In recent months, abortion opponents in Texas have succeeded in passing a growing number of local ordinances to prevent people from helping women travel to have abortions in nearby states that still allow the procedure.
On Monday, Lubbock County, a conservative hub of more than 300,000 residents near the border with New Mexico, became the largest county yet to enact such a ban.The county commissioners court, after a public meeting that drew occasionally impassioned testimony, voted to make it illegal for anyone to transport a pregnant woman through the county, or pay for her travel, for the purpose of seeking an abortion.
The county, which includes the city of Lubbock and Texas Tech University, joined three other far smaller counties — one along the New Mexico border and two others in the middle of the state — in passing ordinances that were drafted in part by the architect of Texas’s six-week abortion ban, adopted in 2021 even before the U.S. Supreme Court overturned of Roe v. Wade last year.
The city of Amarillo, in the Texas Panhandle, on Tuesday discussed a similar ordinance, which would apply to a network of roads and highways that pass through the city of 200,000 and lead toward New Mexico and Colorado, states where many Texas women have traveled for procedures.
“These abortion trafficking ordinances really are the next stage in an abortion-free America, said Mark Lee Dickson, an anti-abortion activist who has traveled the state in support of the ordinances. He said he expected several more counties to adopt similar measures in the next few months.
The ordinances have been drafted by Mr. Dickson and Jonathan F. Mitchell, the former solicitor general of Texas who crafted the state’s 2021 abortion ban, and they rely on the same enforcement mechanism as the abortion ban: lawsuits by private citizens. They specifically prohibit the police, sheriffs or other county officers or employees from enforcing the ban — a means of avoiding an immediate court challenge and possible injunction.
Practically speaking, someone would have to learn of a person assisting a pregnant woman with travel out of state for a procedure in order to bring a suit. The ordinances will most likely function like the six-week abortion ban, which attracted few cases but had a chilling effect.
Some legal scholars said the ordinances could run afoul of constitutional protections.
“Even Justice Kavanaugh, in his concurring opinion in the Dobbs decision overruling Roe v. Wade, noted that a state would be violating the constitutional right to interstate travel if it sought to prohibit women from traveling out of state to seek a lawful abortion,” said Jeffrey B. Abramson, emeritus professor of government and law at the University of Texas at Austin.
Mr. Dickson said the ordinances are enforceable because they apply to someone assisting a pregnant woman with travel — including financial support — and do not prohibit a woman from driving herself or traveling by other means.
“We don’t see this as a travel ban,” he said. “We see this as a prohibition on abortion trafficking.”
In a statement, a spokeswoman for Planned Parenthood of Greater Texas, Autumn Keiser, called the ordinances “unnecessary, confusing and fear-inducing barriers to essential health care.”
The Texas affiliates of Planned Parenthood, which have stopped providing abortions in the state, are also fighting a case brought by the Texas attorney general, Ken Paxton, that accuses the organization of defrauding the Medicaid program. That suit must go to trial, Matthew J. Kacsmaryk, a federal judge appointed by Donald Trump, ruled on Monday. Texas is seeking nearly $2 billion.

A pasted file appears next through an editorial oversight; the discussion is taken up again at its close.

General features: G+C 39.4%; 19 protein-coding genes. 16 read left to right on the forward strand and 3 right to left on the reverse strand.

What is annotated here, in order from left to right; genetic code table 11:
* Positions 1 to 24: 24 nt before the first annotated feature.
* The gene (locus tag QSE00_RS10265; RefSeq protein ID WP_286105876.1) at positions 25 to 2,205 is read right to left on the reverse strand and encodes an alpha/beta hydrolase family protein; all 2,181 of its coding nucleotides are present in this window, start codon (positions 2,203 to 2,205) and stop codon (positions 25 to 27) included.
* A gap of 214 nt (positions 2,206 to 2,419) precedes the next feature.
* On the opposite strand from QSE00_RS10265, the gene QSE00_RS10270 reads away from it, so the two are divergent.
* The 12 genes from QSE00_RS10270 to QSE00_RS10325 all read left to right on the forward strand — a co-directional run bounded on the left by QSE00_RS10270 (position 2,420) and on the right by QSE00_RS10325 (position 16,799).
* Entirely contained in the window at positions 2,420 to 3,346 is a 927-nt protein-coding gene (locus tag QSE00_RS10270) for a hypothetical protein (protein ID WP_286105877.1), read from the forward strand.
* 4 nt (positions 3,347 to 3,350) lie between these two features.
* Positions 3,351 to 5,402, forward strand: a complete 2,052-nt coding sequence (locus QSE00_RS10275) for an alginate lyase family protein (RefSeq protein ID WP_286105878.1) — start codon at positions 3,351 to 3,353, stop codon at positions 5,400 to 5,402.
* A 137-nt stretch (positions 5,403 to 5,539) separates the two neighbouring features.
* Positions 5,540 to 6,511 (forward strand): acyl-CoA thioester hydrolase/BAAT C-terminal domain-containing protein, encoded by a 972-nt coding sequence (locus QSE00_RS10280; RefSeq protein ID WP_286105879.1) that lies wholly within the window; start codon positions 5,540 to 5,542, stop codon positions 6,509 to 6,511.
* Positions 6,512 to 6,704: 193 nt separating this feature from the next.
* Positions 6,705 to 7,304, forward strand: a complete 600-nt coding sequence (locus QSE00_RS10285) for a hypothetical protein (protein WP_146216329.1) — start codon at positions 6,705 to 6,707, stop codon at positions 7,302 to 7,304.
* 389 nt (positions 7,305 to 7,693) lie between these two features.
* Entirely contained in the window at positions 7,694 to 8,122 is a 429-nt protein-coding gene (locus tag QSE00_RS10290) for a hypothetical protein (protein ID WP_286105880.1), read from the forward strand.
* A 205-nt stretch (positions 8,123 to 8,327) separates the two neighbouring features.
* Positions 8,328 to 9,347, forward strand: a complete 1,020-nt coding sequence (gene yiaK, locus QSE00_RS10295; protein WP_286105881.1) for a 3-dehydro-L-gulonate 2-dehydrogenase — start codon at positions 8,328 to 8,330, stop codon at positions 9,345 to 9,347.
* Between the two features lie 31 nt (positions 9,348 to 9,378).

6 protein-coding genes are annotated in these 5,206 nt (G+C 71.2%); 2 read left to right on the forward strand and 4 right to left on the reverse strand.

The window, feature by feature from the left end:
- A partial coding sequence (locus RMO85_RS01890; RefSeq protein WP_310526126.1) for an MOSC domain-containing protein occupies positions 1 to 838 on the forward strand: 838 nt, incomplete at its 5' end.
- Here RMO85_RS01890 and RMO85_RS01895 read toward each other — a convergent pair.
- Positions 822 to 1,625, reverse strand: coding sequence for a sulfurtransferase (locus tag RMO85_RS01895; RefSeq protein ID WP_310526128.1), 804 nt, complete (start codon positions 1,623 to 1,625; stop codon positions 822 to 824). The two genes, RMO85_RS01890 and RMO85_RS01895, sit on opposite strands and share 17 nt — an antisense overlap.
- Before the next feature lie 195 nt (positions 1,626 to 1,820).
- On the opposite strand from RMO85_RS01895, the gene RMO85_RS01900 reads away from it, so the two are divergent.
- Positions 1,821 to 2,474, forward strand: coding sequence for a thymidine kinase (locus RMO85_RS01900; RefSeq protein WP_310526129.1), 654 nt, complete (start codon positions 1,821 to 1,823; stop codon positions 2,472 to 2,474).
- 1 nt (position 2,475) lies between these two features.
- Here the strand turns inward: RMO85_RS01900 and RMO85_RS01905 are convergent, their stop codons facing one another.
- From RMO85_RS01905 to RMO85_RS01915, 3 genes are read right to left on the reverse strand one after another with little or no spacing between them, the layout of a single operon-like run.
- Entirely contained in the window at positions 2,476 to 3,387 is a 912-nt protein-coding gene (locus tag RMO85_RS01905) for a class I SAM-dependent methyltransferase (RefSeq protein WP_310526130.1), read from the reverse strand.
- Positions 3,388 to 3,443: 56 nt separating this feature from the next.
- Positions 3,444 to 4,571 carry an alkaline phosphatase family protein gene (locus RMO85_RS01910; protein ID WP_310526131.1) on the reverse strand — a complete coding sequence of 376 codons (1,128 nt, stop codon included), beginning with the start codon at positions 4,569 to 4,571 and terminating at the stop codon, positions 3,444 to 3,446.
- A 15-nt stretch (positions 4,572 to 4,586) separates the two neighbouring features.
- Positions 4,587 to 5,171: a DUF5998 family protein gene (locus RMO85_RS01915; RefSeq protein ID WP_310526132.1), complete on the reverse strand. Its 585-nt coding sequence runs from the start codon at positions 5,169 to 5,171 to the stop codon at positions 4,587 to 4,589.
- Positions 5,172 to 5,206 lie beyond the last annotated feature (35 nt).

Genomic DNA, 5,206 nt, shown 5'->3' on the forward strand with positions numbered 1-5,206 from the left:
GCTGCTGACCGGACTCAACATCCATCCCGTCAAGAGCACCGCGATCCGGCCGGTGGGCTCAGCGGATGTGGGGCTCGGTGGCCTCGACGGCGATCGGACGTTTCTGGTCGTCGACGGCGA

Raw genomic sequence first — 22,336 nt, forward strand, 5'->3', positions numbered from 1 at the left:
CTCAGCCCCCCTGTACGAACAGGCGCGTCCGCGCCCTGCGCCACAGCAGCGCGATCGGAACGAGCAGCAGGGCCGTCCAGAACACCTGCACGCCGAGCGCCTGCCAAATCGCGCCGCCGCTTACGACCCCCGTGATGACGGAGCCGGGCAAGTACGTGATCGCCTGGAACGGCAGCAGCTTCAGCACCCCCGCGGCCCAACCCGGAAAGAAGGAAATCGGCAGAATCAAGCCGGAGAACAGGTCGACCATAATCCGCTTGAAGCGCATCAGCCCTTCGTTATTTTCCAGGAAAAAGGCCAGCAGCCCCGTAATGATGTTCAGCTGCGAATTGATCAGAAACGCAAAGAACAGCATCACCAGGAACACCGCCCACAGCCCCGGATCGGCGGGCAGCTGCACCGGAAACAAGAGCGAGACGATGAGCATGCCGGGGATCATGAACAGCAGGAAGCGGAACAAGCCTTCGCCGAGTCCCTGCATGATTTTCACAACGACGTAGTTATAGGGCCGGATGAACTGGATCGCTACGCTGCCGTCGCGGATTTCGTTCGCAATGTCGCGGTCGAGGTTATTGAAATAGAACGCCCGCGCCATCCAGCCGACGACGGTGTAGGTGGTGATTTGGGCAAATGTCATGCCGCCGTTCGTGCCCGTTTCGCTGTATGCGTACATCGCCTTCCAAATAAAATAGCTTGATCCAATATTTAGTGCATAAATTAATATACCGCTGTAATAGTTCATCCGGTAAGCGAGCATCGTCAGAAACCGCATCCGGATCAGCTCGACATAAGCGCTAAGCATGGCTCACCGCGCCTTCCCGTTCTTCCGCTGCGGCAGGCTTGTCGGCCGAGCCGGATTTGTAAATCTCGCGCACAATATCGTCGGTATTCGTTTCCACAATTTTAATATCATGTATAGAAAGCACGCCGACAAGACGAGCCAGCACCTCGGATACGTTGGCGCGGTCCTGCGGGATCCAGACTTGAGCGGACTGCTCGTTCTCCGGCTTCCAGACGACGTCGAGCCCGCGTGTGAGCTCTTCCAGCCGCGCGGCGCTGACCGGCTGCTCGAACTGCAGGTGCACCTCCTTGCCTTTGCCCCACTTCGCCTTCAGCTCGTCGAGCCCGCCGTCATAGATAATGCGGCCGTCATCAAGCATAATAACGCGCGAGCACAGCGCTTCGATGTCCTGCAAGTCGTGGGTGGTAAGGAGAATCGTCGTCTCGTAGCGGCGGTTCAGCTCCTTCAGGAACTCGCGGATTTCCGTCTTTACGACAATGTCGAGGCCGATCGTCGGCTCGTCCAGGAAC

That Lubbock County commissioners would adopt the travel ordinance — in a 3 to 0 vote — was not a surprise. Voters in the city of Lubbock approved a ban on abortions in 2021, shortly before the statewide six-week prohibition went into effect. On Monday, a steady stream of residents spoke in favor of the measure, often on religious grounds.
“I come to this from God’s side,” said Tonya Gilliam, who told the commissioners that she had an abortion nearly 50 years ago. “This is very dear to God. Life is everything.”
Other women voiced opposition to the ordinance, and support for abortion rights. “There are thousands of people out there who couldn’t come, because they have to work, and believe that a woman’s body is her decision,” said Charlotte Dunham, who told the commissioners that she believed abortion should be legal.
The county judge, Curtis Parrish, said he did not oppose the intent of the ordinance but abstained from the vote after saying he believed the ordinance, “as written, has many legal problems.”
Mr. Parrish also said that he wondered what impact the ordinance would really have, given that it only applied to the unincorporated portions of the county and not, for example, to the city of Lubbock. He said a person could still drive a pregnant woman to the airport in Lubbock for a flight to New Mexico for an abortion and not be in violation of the law.
Gilbert Flores, a county commissioner, also abstained from the vote. “I am 77 years old,” he said, describing times in his life when his rights were violated. “Now, what’s in front of me right now is, do I have the right, do I have the power, do I want the authority to tell these women what to do, violate their rights?” he said. “I have a difficult time with that.”
Another commissioner, Terence Kovar, said he had once helped out in a crisis pregnancy center and that a vote for the ordinance would be in keeping with his anti-abortion views, and those of his constituents.
“This may be a way that mothers think about it,” he said in an interview. “Instead of driving all the way to New Mexico, they come and find one of the local places here to help them get through a troubling time and end up having the kid.”